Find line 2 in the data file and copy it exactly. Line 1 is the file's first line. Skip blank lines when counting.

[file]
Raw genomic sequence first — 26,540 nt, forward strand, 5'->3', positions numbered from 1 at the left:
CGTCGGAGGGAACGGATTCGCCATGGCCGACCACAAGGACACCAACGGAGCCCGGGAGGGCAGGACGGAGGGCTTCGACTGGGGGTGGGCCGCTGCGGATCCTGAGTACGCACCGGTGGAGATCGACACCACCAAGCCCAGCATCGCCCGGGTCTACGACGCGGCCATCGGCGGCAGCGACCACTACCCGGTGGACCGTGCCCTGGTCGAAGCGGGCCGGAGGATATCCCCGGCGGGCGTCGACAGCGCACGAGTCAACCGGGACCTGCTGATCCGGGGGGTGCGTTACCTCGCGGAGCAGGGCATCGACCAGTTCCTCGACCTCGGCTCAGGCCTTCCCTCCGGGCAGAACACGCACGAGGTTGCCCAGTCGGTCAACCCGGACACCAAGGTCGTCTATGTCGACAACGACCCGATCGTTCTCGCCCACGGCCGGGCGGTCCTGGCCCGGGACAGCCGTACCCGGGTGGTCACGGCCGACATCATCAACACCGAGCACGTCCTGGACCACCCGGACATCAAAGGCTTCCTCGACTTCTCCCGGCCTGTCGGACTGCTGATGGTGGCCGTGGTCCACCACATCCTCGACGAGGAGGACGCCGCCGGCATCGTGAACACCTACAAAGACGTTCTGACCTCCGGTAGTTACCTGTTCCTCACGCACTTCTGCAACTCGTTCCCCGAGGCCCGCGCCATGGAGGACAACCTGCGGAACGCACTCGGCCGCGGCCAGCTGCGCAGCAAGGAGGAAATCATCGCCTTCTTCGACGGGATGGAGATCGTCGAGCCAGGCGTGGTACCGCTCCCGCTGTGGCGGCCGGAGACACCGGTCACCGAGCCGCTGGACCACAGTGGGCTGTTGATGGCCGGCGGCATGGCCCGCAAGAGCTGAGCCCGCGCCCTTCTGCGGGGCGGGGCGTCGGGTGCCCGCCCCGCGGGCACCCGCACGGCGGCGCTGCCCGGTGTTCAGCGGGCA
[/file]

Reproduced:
CGTCGGAGGGAACGGATTCGCCATGGCCGACCACAAGGACACCAACGGAGCCCGGGAGGGCAGGACGGAGGGCTTCGACTGGGGGTGGGCCGCTGCGGATCCTGAGTACGCACCGGTGGAGATCGACACCACCAAGCCCAGCATCGCCCGGGTCTACGACGCGGCCATCGGCGGCAGCGACCACTACCCGGTGGACCGTGCCCTGGTCGAAGCGGGCCGGAGGATATCCCCGGCGGGCGTCGACAGCGCACGAGTCAACCGGGACCTGCTGATCCGGGGGGTGCGTTACCTCGCGGAGCAGGGCATCGACCAGTTCCTCGACCTCGGCTCAGGCCTTCCCTCCGGGCAGAACACGCACGAGGTTGCCCAGTCGGTCAACCCGGACACCAAGGTCGTCTATGTCGACAACGACCCGATCGTTCTCGCCCACGGCCGGGCGGTCCTGGCCCGGGACAGCCGTACCCGGGTGGTCACGGCCGACATCATCAACACCGAGCACGTCCTGGACCACCCGGACATCAAAGGCTTCCTCGACTTCTCCCGGCCTGTCGGACTGCTGATGGTGGCCGTGGTCCACCACATCCTCGACGAGGAGGACGCCGCCGGCATCGTGAACACCTACAAAGACGTTCTGACCTCCGGTAGTTACCTGTTCCTCACGCACTTCTGCAACTCGTTCCCCGAGGCCCGCGCCATGGAGGACAACCTGCGGAACGCACTCGGCCGCGGCCAGCTGCGCAGCAAGGAGGAAATCATCGCCTTCTTCGACGGGATGGAGATCGTCGAGCCAGGCGTGGTACCGCTCCCGCTGTGGCGGCCGGAGACACCGGTCACCGAGCCGCTGGACCACAGTGGGCTGTTGATGGCCGGCGGCATGGCCCGCAAGAGCTGAGCCCGCGCCCTTCTGCGGGGCGGGGCGTCGGGTGCCCGCCCCGCGGGCACCCGCACGGCGGCGCTGCCCGGTGTTCAGCGGGCA